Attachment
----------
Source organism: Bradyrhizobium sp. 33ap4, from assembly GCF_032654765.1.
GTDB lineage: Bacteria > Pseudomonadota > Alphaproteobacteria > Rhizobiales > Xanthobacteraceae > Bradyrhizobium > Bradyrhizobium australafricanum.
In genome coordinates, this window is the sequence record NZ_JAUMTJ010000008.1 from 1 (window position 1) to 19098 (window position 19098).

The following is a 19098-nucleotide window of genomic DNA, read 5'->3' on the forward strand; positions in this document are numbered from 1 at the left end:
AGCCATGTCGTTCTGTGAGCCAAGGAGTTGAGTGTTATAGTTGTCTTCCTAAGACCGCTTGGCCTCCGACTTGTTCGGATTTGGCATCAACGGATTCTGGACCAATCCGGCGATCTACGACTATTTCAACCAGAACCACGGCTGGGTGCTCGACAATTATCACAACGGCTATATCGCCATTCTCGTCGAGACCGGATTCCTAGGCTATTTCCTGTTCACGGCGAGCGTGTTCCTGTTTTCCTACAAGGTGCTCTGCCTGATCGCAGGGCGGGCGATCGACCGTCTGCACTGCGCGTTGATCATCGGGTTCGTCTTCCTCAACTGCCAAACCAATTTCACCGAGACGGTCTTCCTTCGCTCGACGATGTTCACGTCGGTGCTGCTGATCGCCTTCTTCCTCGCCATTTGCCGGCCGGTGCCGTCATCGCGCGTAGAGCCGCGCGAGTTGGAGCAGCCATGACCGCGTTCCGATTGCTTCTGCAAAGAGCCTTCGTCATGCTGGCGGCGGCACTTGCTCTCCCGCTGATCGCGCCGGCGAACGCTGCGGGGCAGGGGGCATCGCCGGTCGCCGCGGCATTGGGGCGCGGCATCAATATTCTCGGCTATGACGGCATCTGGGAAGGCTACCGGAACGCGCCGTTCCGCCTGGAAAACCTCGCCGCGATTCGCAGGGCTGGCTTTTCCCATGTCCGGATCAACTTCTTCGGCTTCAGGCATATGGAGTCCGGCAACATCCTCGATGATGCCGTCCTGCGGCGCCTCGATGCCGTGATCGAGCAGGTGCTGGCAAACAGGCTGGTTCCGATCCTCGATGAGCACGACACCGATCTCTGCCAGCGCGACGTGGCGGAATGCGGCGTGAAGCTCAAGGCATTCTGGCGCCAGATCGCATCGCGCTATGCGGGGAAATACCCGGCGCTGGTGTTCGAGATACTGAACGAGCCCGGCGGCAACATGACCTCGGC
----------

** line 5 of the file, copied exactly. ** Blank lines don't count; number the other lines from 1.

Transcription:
AGCCATGTCGTTCTGTGAGCCAAGGAGTTGAGTGTTATAGTTGTCTTCCTAAGACCGCTTGGCCTCCGACTTGTTCGGATTTGGCATCAACGGATTCTGGACCAATCCGGCGATCTACGACTATTTCAACCAGAACCACGGCTGGGTGCTCGACAATTATCACAACGGCTATATCGCCATTCTCGTCGAGACCGGATTCCTAGGCTATTTCCTGTTCACGGCGAGCGTGTTCCTGTTTTCCTACAAGGTGCTCTGCCTGATCGCAGGGCGGGCGATCGACCGTCTGCACTGCGCGTTGATCATCGGGTTCGTCTTCCTCAACTGCCAAACCAATTTCACCGAGACGGTCTTCCTTCGCTCGACGATGTTCACGTCGGTGCTGCTGATCGCCTTCTTCCTCGCCATTTGCCGGCCGGTGCCGTCATCGCGCGTAGAGCCGCGCGAGTTGGAGCAGCCATGACCGCGTTCCGATTGCTTCTGCAAAGAGCCTTCGTCATGCTGGCGGCGGCACTTGCTCTCCCGCTGATCGCGCCGGCGAACGCTGCGGGGCAGGGGGCATCGCCGGTCGCCGCGGCATTGGGGCGCGGCATCAATATTCTCGGCTATGACGGCATCTGGGAAGGCTACCGGAACGCGCCGTTCCGCCTGGAAAACCTCGCCGCGATTCGCAGGGCTGGCTTTTCCCATGTCCGGATCAACTTCTTCGGCTTCAGGCATATGGAGTCCGGCAACATCCTCGATGATGCCGTCCTGCGGCGCCTCGATGCCGTGATCGAGCAGGTGCTGGCAAACAGGCTGGTTCCGATCCTCGATGAGCACGACACCGATCTCTGCCAGCGCGACGTGGCGGAATGCGGCGTGAAGCTCAAGGCATTCTGGCGCCAGATCGCATCGCGCTATGCGGGGAAATACCCGGCGCTGGTGTTCGAGATACTGAACGAGCCCGGCGGCAACATGACCTCGGC